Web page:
Where-in Lies the Funny?

The author without his make-up and after imbibing extra caffeine.

The author without his make-up and after imbibing extra caffeine.

I am attempting to be a humor writer.  There’s a statement that calls for more than a little rationalization.  Why would anyone want to be funny?  Especially why would a manic-depressive sick-old former school teacher want to be funny and write books for young people that tackle subjects like suicide, lying, nudity, sex, trans-genderism, death, suffering, religion, alien invasions, and getting old?  (Well, okay, getting old is inherently funny… especially the noises you unintentionally make from orifices and joints whenever you try to sit, move, lift, eat, or breathe.)  I ask myself this question only because I need to get to 500 words and stretch out the hoopti-doo to cover up the fact that I already know the answer and it is short and simple.  Joking about the things that tear your life apart is the only way to handle things and not become a serial killer.  (Make that cereal killer, especially Kellogg’s cereal of any and every description.  I am a very loving and accepting fool at heart and could never kill even one person… probably even in self-defense.)  I recently took a Who-do-you-write-like test that I found on another blog at All Things Chronic.  Here is the link; https://painkills2.wordpress.com/2015/05/31/who-do-you-write-like/

That silly little analyzer took a bit of my purple paisley prose and churned out a horror-writer answer, H.P. Lovecraft.  The Lord of the Old Mad Gods and Moonbeasts is a particular favorite of mine, one of several writers whose novels I have read everything I can get my hands on.  I still sleep with the lights on at night because of The Dunwich Horror, and The Shadow Over Innsmouth.  I am mad with admiration for his allusions to gibbering sounds and unholy terrors that taint and transfix our lives with fear to the very marrow of the bones.  I have to admit, I like the idea of being compared to him, in spite of the fact that he tries to inspire fear and madness, while I aim for goofiness and gaiety.   It is a delicious irony to try always to be Mark-Twain funny while writing with a horror writer’s convoluted and dictionary-intensive style.

And don’t get the idea from my mention of him in this self-reflecting ramble through jumbled ideas that I really believe I am as funny as Mark Twain.  I am not deluded or mentally ill… well, not deluded, anyway.  I am still learning to make people laugh with words.  And I don’t mean to be mean about it.  I don’t do George Carlin F**k-the-world-style humor.  I don’t even do Don Rickles-style insults.  I am more in favor of gentle humor.  I am not looking to call anybody names or trying to make certain folks look like Biblical-word-for-donkeys.  (Not even Republicans named Rick in yesterday’s post).  I want to show fictional people undergoing some of the dark things that filled my life with hurt, and doing it with the grace and good humor that only comes from a heart full of self-sacrificing love.  (Gee, no wonder I find comedy hard… I have chosen the most difficult and elusive kind of humor for my art.  I’d do a lot better with poo-poo jokes.)  (Oh, wait, I do poo-poo jokes, don’t I.  This one counts too.)Senator Tedhkruzh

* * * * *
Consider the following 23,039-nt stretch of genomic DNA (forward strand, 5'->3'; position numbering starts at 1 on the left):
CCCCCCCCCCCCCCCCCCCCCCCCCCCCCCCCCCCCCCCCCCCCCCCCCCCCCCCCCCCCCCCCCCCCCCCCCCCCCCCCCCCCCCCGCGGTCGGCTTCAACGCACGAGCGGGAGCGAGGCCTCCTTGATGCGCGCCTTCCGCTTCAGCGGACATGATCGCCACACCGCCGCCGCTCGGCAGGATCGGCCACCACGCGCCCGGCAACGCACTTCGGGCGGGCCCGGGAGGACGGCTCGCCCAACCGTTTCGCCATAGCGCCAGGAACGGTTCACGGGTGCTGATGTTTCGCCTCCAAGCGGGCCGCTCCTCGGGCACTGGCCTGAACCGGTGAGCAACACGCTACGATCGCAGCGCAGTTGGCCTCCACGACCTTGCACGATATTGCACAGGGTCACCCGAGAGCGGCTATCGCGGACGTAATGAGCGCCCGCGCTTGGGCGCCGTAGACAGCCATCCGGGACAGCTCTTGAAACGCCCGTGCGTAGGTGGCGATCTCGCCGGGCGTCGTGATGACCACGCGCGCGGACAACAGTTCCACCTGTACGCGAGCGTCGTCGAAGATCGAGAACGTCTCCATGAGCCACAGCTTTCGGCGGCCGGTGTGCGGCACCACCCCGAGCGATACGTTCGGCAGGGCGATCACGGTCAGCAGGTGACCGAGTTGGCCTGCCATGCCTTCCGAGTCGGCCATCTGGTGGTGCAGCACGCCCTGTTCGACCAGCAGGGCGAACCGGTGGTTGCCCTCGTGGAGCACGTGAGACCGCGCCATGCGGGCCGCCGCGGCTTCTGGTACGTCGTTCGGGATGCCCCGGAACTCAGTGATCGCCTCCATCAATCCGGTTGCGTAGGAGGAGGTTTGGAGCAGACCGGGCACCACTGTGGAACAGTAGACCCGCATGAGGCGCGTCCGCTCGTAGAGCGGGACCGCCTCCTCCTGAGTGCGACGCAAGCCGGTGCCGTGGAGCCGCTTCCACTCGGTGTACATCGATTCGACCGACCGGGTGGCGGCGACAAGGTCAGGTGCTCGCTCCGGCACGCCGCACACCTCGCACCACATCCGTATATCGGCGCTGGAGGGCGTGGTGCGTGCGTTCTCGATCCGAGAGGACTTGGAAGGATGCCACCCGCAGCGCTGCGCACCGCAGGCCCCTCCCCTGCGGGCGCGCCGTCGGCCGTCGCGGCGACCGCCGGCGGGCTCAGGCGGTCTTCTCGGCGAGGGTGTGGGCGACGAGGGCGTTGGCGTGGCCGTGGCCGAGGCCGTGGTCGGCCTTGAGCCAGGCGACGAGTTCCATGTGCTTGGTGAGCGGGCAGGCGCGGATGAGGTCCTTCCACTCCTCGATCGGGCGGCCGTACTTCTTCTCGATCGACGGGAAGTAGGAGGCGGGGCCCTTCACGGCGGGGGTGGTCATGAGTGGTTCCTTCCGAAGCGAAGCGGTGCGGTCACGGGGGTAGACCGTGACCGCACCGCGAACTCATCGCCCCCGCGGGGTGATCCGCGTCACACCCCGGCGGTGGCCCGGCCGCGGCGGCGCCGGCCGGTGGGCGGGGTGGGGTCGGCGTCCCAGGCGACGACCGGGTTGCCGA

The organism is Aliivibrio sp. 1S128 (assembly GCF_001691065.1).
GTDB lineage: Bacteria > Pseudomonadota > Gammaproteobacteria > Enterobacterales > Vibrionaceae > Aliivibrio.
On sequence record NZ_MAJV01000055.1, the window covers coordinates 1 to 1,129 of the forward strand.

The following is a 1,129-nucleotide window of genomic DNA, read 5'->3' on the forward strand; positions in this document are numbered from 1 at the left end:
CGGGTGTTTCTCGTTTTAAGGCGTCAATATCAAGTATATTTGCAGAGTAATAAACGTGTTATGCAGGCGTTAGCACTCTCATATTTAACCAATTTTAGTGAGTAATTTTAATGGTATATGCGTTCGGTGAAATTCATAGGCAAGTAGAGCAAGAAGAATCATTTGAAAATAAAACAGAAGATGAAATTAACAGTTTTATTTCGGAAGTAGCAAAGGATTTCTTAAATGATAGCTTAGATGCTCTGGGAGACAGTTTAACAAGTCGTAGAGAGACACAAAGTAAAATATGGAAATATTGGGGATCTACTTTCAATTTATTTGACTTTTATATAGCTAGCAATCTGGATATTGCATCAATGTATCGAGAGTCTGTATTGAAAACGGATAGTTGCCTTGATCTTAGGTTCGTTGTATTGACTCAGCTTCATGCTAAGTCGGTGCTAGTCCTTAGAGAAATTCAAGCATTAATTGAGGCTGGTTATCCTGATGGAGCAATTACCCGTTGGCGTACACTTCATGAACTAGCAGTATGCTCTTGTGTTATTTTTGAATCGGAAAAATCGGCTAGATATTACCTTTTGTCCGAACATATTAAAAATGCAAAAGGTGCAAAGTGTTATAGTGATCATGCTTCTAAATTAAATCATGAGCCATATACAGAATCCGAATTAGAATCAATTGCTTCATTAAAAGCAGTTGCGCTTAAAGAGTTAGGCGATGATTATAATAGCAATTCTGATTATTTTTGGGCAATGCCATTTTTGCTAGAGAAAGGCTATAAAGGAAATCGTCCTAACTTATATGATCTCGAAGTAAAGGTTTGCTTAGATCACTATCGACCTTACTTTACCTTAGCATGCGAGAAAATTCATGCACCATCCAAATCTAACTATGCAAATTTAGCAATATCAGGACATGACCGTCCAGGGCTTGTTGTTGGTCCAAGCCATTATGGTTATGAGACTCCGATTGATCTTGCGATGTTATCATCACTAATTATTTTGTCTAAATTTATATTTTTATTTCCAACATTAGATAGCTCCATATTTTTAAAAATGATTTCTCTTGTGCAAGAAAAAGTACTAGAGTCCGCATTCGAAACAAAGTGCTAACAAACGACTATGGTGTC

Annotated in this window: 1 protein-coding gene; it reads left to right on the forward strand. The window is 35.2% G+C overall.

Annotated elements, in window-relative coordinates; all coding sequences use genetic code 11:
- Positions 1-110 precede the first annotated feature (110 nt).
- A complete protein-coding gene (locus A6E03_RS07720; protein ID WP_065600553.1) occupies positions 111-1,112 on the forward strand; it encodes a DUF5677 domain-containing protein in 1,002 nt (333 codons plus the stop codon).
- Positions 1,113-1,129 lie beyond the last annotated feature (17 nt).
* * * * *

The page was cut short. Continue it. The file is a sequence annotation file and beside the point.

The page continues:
I wonder if I made a mistake yesterday in portraying Senator Ted Cruz as a lizard man from outer space.  Was that a mean, name-calling sort of joke?  Or was I painting him in broad, humorous strokes with my colored pencils?  Once again, you can be the judge.  Here’s the picture again.  And you get to decide if anything I have ever said is funnier than it is just plain sad.

4 Comments

Filed under humor, Paffooney, writing humor

4 responses to “Where-in Lies the Funny?

  1. I imagine that part of the aspirations for being a professional writer is the ability to take self-criticism to a whole new level. Thankfully, I don’t have that problem. I don’t consider myself a a writer (or a professional). But I know intelligent humor when I see it, which is one of the reasons I follow your writings. 🙂

  2. Dry humor is most entertaining. Vert few get it. I agee laughing at ourselves is some how freeing.

  3. Laughing at myself is easy. I am quite laughable. How else could I have been foolish enough to be a middle school teacher?

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